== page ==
Go-Jek still not getting green light to enter the Philippines

Can Go-Jek ever enter the Philippine market?

Go-Jek’s entry into the Philippine market got rejected for the second time by the Land Transportation Franchising and Regulatory Board (LTFRB), a hurdle on its expansion plan in Southeast Asia, Rappler reported.

Similar to the previous rejection, LTFRB turned down Go-Jek’s application to operate in the local market saying that it still fails to meet requirements on foreign ownership.

“Go-Jek is disappointed with the LTFRB’s decision to deny our motion for reconsideration and our offer to address Filipino commuters’ urgent need for more transportation options,” a Go-Jek spokesman told KrASIA.

“Commuters in Singapore, Vietnam, and Thailand, as well as Indonesia,  benefit from our technology every day, but due to this decision, it seems drivers and commuters in the Philippines will have to wait a bit longer. We will now explore our options,” he said.

Go-Jek further stresses the need for healthy competition to provide options for commuters and drivers in the Philippines.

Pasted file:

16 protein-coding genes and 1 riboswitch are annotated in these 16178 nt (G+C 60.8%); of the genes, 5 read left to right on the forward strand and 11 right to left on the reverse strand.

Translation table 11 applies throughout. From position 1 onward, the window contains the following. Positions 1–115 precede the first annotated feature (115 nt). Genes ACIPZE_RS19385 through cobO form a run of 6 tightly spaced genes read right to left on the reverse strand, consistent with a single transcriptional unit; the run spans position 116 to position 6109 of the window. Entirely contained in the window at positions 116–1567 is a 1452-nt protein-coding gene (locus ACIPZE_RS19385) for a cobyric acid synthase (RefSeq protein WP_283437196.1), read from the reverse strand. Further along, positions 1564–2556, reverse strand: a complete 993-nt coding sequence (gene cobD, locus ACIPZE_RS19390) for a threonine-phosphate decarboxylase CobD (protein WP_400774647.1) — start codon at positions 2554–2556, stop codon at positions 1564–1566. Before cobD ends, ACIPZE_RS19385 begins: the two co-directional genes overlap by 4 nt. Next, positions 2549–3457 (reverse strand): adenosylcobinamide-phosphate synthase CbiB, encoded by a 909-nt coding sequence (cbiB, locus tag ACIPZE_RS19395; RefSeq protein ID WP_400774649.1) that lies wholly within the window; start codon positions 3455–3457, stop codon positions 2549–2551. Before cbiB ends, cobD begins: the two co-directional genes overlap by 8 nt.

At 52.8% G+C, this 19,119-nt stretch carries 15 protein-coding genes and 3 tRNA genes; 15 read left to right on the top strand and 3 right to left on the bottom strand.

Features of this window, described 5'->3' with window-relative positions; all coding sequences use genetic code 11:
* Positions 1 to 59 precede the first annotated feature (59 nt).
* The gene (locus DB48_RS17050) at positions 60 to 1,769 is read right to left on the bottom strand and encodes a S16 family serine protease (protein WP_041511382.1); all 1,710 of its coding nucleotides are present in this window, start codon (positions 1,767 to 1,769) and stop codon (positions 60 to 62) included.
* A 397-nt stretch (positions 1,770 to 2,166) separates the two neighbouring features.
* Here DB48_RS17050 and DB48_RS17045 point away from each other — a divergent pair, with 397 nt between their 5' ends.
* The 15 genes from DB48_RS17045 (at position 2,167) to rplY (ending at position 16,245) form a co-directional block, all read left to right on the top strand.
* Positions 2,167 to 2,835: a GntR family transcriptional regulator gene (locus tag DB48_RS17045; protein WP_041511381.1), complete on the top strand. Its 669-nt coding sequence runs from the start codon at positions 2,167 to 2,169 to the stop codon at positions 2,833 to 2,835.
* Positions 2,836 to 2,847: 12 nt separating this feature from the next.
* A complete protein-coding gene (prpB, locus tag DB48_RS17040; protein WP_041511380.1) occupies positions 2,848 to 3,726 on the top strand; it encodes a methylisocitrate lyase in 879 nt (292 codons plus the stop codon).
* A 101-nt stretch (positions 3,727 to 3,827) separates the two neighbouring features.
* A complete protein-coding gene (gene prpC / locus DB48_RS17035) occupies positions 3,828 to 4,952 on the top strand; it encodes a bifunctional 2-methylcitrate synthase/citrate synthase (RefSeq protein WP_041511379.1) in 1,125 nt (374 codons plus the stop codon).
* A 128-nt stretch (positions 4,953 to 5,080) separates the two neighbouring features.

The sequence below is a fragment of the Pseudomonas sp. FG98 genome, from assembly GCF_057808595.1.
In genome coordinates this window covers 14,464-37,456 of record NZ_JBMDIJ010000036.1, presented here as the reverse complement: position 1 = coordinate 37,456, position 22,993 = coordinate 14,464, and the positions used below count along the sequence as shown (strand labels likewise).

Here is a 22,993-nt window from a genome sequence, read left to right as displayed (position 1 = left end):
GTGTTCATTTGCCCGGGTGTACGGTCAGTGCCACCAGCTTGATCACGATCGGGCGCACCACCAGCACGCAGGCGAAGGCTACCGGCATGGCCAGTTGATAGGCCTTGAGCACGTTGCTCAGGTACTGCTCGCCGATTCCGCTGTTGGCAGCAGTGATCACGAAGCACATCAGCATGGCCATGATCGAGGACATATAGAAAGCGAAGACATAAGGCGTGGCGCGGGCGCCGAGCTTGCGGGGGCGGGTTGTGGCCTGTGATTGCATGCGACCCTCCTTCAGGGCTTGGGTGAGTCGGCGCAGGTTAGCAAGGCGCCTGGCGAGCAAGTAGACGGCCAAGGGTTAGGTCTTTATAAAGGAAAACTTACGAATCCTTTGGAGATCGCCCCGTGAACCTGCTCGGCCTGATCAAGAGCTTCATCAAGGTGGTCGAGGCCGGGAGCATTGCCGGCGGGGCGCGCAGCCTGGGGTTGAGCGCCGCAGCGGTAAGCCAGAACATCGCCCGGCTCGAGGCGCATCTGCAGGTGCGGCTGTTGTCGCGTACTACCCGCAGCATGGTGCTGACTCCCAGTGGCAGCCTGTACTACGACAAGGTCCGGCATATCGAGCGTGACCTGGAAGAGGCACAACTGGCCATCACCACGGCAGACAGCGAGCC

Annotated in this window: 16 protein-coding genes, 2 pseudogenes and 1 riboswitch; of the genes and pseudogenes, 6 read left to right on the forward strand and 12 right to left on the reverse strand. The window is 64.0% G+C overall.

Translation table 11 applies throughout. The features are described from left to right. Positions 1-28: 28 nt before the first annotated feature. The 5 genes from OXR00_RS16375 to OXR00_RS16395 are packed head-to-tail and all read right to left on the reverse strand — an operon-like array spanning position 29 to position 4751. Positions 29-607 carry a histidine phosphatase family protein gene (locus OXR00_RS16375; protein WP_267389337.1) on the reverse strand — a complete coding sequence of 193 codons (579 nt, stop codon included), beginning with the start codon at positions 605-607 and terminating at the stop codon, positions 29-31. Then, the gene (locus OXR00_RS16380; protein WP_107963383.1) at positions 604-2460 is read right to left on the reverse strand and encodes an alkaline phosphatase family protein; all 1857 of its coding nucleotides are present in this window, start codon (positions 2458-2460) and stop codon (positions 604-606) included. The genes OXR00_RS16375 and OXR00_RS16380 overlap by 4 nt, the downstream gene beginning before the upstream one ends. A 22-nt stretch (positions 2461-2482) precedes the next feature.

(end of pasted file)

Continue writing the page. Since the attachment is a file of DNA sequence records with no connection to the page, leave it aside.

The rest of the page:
Ride-hailing services in the Philippines need to have at least 60% Filipino ownership. Back in January, Go-Jek’s first application made through its subsidiary Velox Technology Philippines was rejected because it is reportedly 99.99% owned by its Singaporean parent company, Velox South-East Asia Holdings. It’s unclear whether any changes were made to the company ownership setup in Go-Jek’s second attempt to get the regulator’s green light. In any case, the LTFRB decided that foreign ownership rules were not met. According to Rappler, Go-Jek has been exploring a possible M&A deal with the Ayala Group, a Filipino conglomerate.

Go-Jek’s biggest rival in the region, Grab is already operating in the Philippine market. For now, this means Grab remains the dominant player in the country, with 49,000 active drivers as of February 2019. Meanwhile, other local firms such as MiCab, Hirna, Hype, Owto, GoLag, ePickMeUp, Snappy Cab, and Ryd Global are still relatively small.

Editor: Nadine Freischlad